If you don’t understand the point of Pinterest, you probably won’t be successful at sharing your content on the site. So the first rule for new users is to find something you’re personally excited to “pin.” Think of Pinterest as your company’s public bulletin board. Imagine you are required to hang it in the lobby of your building. Better yet, imagine each board is 10 stories high, on digital display in Times Square. What do you want your collective images to represent?

Here again, you can break your illustration goals down into themes. Each theme can have its own “board” under your Pinterest account. Check out your competitors’ boards and observe some major brands that you admire. By curating other people’s pins (re-pinning), you can build momentum and focus on the kinds of photos/images you want to sponsor.

Pinterest is also a great venue for running contests—a quick way to grow your Pinterest followers and even build up your email database. Ask prospects and clients to send you their images of something relevant to your brand, and reward winners with free services. Finally, remember to include the “Pin It” icon on any blogs or site pages that might lend well to sharing.

Content Marketing with Slideshows

Web audiences are busy and easily distracted. Sometimes even the most well-written copy won’t hold your readers’ attention—especially if you’re trying to explain a multi-step process or a complex service offering. But that doesn’t mean these subjects should be off-limits in your blogs and posts. Photo content can come to your rescue—in the form of slideshows.

There are dozens of tools you can integrate with your website or even your social media accounts to create a simple click-through reel or a more advanced video presentation with narration and music. Use slideshows to walk your leads through a series of screenshots, to share projects with visually interesting progress, or to illustrate a “10 Best” list that represents your recent work.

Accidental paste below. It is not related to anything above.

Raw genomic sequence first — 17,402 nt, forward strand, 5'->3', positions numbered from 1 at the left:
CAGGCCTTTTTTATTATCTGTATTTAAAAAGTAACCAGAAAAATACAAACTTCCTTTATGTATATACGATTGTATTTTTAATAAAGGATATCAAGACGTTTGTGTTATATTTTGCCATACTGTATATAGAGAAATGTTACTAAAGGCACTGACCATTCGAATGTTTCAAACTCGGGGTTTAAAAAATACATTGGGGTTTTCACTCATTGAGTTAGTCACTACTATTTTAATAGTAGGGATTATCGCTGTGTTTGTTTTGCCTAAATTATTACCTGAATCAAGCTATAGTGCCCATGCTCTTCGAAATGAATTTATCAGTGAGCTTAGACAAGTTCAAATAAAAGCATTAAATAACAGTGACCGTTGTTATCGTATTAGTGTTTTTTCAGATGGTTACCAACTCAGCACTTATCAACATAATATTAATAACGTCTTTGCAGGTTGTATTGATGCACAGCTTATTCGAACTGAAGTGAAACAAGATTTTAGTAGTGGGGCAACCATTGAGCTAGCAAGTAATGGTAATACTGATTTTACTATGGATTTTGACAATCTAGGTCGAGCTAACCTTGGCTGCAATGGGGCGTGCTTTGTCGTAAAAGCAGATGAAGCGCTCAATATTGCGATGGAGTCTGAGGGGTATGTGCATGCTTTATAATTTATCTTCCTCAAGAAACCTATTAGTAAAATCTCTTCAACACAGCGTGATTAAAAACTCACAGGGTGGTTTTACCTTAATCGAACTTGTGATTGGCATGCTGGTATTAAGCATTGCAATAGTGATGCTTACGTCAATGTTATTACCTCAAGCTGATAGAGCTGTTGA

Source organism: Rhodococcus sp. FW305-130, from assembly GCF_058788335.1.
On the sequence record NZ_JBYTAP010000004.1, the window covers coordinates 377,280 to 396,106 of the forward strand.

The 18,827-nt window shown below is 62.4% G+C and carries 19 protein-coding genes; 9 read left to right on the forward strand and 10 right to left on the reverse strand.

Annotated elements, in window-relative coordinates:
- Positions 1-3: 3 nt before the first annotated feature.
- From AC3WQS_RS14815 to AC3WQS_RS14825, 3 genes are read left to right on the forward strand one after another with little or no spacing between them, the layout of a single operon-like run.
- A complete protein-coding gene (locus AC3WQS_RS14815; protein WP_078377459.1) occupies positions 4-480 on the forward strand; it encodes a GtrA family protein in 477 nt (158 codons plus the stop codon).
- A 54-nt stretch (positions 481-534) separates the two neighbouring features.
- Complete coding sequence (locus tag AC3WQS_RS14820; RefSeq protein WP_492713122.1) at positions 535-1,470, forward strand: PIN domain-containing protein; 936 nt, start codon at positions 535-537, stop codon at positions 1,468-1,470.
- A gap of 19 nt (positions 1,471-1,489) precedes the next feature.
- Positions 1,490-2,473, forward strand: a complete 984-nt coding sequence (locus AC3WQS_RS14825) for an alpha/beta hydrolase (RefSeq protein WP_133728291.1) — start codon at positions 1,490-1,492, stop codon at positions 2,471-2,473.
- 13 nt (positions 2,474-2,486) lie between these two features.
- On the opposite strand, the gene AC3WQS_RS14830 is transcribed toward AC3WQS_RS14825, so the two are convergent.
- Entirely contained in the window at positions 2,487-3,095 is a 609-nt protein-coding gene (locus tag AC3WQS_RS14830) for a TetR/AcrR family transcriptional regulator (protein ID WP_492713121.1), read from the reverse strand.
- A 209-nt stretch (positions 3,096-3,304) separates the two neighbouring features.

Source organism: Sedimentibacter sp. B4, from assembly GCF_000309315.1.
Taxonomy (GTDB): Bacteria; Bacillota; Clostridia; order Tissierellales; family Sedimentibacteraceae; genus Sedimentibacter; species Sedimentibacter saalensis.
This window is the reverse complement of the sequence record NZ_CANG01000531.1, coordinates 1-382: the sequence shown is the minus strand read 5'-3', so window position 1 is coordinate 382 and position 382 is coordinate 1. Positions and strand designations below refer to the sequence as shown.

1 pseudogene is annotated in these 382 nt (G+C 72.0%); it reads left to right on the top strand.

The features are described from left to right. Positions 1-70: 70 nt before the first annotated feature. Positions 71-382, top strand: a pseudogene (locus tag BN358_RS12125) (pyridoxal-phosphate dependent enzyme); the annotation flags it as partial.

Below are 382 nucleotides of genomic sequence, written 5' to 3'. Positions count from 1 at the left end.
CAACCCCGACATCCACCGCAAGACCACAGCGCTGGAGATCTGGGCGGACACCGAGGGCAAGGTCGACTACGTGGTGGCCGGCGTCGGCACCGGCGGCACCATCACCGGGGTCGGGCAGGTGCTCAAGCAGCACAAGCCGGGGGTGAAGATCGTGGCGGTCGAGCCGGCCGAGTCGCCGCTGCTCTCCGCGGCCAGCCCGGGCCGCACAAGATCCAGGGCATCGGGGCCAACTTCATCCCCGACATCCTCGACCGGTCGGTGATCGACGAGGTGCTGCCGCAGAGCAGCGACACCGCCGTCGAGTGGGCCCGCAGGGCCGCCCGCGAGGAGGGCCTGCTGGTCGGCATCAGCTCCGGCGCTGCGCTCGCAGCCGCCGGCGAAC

Content Strategy for “About Us” Pages

Was your website’s “About Us” page tacked on as an afterthought? Many of them are. “About Us” is typically one of the last pages written/designed, and that’s a mistake. Because if a visitor is curious enough to research your team and your story, he/she is probably more sales-ready than the average reader on your homepage. It’s time to start giving your “About Us” audience something to look at.

Get rid of your stock images and boilerplate copy, and invest in some real-life, professional photos. Depending on your company vibe and target audience, you can decide how fun or formal these images should be. Either way, think of “About Us” as an opportunity to introduce prospects to your team and your actual working environment. Invite them inside an area that looks welcoming, professional, and cutting edge. 

Do you have questions about using photos/images in your content marketing? Send them our way! We’re always looking for new help topics.

Free Download: Drive Sales with Content That Converts

 

 Tags: Marketing Strategy and Planning Content Marketing

Subscribe to Our Blog!

New Call-to-action

Have any thoughts on this blog post topic? Let us know!

Simply post a comment below to add to the conversation.